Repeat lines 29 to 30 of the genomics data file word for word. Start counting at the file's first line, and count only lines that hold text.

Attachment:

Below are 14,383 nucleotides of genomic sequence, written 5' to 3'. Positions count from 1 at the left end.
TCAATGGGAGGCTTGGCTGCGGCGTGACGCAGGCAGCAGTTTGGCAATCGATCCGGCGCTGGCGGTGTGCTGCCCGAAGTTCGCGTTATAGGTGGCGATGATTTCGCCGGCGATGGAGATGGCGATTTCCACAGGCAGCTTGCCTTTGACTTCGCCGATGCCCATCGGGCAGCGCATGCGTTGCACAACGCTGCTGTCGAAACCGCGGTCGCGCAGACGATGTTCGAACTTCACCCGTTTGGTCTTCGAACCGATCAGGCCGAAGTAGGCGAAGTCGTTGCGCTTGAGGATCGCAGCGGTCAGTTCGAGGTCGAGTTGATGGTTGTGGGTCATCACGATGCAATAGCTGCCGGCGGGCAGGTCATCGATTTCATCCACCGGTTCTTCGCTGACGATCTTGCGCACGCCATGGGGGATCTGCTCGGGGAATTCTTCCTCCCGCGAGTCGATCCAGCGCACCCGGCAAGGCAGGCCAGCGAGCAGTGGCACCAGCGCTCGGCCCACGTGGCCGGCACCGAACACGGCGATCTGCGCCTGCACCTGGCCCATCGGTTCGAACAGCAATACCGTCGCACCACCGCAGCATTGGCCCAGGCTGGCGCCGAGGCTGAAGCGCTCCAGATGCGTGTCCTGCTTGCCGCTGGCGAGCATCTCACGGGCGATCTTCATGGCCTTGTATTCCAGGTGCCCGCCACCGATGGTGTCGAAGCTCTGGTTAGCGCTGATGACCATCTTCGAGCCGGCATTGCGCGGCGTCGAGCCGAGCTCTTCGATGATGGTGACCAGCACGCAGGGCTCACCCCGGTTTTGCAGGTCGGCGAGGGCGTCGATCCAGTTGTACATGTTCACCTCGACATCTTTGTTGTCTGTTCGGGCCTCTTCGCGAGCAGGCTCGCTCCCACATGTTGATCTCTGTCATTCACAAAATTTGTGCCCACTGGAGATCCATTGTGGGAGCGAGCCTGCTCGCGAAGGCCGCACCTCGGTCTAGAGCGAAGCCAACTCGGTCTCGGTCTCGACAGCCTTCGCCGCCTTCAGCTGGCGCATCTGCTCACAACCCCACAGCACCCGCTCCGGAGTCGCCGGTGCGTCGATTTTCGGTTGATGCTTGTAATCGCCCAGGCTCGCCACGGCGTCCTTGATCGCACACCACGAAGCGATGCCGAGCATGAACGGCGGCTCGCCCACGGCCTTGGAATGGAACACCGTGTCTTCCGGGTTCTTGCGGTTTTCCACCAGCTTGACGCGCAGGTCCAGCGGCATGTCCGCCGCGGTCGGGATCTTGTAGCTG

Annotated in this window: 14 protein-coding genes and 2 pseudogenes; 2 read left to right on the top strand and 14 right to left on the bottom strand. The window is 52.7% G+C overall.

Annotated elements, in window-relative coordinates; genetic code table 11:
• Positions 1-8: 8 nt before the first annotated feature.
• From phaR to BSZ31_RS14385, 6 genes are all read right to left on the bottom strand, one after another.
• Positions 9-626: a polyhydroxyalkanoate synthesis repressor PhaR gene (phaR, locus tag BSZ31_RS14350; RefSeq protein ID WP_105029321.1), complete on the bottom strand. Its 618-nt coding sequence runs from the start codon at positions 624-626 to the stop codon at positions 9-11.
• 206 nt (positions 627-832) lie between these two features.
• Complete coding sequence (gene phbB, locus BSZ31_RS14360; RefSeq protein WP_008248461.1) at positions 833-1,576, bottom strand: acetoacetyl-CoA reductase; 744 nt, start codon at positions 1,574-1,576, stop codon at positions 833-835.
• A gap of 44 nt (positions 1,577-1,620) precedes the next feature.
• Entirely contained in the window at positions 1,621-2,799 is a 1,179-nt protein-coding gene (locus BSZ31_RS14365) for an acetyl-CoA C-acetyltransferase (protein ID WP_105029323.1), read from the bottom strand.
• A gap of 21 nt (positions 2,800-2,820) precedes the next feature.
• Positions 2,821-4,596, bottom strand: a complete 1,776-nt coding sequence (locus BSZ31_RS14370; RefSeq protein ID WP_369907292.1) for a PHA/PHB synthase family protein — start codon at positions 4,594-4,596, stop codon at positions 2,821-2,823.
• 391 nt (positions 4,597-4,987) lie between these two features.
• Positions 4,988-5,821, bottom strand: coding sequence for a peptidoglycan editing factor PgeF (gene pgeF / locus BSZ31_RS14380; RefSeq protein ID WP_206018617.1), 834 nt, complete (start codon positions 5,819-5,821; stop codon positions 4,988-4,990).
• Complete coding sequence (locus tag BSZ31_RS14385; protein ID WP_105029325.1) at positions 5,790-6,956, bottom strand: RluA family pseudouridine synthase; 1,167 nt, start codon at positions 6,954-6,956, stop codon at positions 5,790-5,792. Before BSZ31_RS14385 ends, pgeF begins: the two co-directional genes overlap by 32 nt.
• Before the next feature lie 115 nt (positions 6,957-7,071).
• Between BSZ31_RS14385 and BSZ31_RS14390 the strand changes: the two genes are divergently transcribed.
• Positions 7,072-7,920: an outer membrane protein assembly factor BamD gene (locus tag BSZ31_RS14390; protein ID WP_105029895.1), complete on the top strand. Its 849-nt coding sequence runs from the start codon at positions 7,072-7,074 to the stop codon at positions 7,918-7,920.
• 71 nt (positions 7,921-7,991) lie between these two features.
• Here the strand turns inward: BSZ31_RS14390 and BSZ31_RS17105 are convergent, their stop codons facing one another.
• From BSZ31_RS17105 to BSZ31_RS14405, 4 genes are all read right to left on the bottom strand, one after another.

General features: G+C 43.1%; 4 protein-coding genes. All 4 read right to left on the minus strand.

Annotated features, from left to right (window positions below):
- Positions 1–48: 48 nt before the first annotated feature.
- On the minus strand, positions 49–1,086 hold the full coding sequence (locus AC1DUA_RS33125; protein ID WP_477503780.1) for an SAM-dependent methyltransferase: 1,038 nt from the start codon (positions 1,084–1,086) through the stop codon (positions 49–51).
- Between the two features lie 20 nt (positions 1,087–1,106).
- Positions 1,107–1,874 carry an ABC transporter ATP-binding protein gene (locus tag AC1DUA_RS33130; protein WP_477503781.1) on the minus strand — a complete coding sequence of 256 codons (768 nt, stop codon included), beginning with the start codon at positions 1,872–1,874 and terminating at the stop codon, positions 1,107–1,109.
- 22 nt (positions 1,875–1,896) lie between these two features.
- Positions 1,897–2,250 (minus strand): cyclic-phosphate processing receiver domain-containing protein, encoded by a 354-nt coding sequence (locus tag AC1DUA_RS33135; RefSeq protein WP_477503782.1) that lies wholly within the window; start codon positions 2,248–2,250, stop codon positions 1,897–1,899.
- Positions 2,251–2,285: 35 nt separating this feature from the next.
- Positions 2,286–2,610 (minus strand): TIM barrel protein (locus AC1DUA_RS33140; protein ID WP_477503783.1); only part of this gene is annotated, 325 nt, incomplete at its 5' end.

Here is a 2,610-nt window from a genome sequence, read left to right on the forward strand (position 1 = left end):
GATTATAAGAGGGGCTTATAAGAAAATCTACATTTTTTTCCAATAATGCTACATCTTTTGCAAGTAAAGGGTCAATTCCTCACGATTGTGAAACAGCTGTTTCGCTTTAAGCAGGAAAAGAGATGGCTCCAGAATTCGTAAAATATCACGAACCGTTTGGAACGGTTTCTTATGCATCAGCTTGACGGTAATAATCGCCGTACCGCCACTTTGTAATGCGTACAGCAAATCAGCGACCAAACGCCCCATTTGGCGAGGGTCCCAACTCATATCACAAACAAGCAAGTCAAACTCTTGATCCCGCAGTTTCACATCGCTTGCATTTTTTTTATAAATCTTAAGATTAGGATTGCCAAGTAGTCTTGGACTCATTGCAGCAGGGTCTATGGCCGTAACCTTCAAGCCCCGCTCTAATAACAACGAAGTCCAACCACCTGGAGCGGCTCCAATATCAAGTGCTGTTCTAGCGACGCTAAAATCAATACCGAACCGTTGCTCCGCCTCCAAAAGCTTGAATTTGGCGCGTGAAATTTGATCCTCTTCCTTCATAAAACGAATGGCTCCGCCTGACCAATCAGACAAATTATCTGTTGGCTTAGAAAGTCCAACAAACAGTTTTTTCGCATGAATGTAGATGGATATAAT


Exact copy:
- 22 nt (positions 1,875–1,896) lie between these two features.
- Positions 1,897–2,250 (minus strand): cyclic-phosphate processing receiver domain-containing protein, encoded by a 354-nt coding sequence (locus tag AC1DUA_RS33135; RefSeq protein WP_477503782.1) that lies wholly within the window; start codon positions 2,248–2,250, stop codon positions 1,897–1,899.